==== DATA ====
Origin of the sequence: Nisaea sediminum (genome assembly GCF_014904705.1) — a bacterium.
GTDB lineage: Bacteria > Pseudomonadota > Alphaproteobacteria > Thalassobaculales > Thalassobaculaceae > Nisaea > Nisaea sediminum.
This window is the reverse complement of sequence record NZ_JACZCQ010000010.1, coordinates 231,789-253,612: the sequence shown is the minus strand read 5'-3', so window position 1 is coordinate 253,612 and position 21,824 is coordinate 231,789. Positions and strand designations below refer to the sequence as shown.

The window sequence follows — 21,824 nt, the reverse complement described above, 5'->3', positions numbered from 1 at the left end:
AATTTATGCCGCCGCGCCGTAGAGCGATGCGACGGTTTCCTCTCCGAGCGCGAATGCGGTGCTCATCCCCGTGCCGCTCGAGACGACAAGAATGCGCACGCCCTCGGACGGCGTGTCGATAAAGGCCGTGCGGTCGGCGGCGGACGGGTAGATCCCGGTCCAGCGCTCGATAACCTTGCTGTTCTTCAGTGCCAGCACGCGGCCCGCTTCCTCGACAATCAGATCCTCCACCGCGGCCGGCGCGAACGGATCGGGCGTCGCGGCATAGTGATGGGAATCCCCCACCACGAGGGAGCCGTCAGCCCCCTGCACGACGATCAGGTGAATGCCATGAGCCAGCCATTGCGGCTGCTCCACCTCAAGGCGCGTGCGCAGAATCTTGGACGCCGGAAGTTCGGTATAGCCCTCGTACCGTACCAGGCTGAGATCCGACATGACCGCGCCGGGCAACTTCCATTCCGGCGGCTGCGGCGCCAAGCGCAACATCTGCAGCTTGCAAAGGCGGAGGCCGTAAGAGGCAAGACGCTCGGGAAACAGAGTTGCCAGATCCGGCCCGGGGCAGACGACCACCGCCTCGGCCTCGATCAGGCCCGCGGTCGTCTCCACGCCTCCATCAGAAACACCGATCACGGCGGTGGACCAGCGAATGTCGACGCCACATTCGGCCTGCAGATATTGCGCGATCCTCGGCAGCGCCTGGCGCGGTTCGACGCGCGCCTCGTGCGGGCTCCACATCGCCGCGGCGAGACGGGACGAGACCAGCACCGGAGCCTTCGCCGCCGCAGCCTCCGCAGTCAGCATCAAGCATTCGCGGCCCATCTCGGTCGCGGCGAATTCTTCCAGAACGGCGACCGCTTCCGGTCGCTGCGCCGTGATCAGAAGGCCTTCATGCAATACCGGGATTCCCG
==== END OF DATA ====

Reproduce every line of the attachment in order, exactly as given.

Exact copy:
Origin of the sequence: Nisaea sediminum (genome assembly GCF_014904705.1) — a bacterium.
GTDB lineage: Bacteria > Pseudomonadota > Alphaproteobacteria > Thalassobaculales > Thalassobaculaceae > Nisaea > Nisaea sediminum.
This window is the reverse complement of sequence record NZ_JACZCQ010000010.1, coordinates 231,789-253,612: the sequence shown is the minus strand read 5'-3', so window position 1 is coordinate 253,612 and position 21,824 is coordinate 231,789. Positions and strand designations below refer to the sequence as shown.

The window sequence follows — 21,824 nt, the reverse complement described above, 5'->3', positions numbered from 1 at the left end:
AATTTATGCCGCCGCGCCGTAGAGCGATGCGACGGTTTCCTCTCCGAGCGCGAATGCGGTGCTCATCCCCGTGCCGCTCGAGACGACAAGAATGCGCACGCCCTCGGACGGCGTGTCGATAAAGGCCGTGCGGTCGGCGGCGGACGGGTAGATCCCGGTCCAGCGCTCGATAACCTTGCTGTTCTTCAGTGCCAGCACGCGGCCCGCTTCCTCGACAATCAGATCCTCCACCGCGGCCGGCGCGAACGGATCGGGCGTCGCGGCATAGTGATGGGAATCCCCCACCACGAGGGAGCCGTCAGCCCCCTGCACGACGATCAGGTGAATGCCATGAGCCAGCCATTGCGGCTGCTCCACCTCAAGGCGCGTGCGCAGAATCTTGGACGCCGGAAGTTCGGTATAGCCCTCGTACCGTACCAGGCTGAGATCCGACATGACCGCGCCGGGCAACTTCCATTCCGGCGGCTGCGGCGCCAAGCGCAACATCTGCAGCTTGCAAAGGCGGAGGCCGTAAGAGGCAAGACGCTCGGGAAACAGAGTTGCCAGATCCGGCCCGGGGCAGACGACCACCGCCTCGGCCTCGATCAGGCCCGCGGTCGTCTCCACGCCTCCATCAGAAACACCGATCACGGCGGTGGACCAGCGAATGTCGACGCCACATTCGGCCTGCAGATATTGCGCGATCCTCGGCAGCGCCTGGCGCGGTTCGACGCGCGCCTCGTGCGGGCTCCACATCGCCGCGGCGAGACGGGACGAGACCAGCACCGGAGCCTTCGCCGCCGCAGCCTCCGCAGTCAGCATCAAGCATTCGCGGCCCATCTCGGTCGCGGCGAATTCTTCCAGAACGGCGACCGCTTCCGGTCGCTGCGCCGTGATCAGAAGGCCTTCATGCAATACCGGGATTCCCG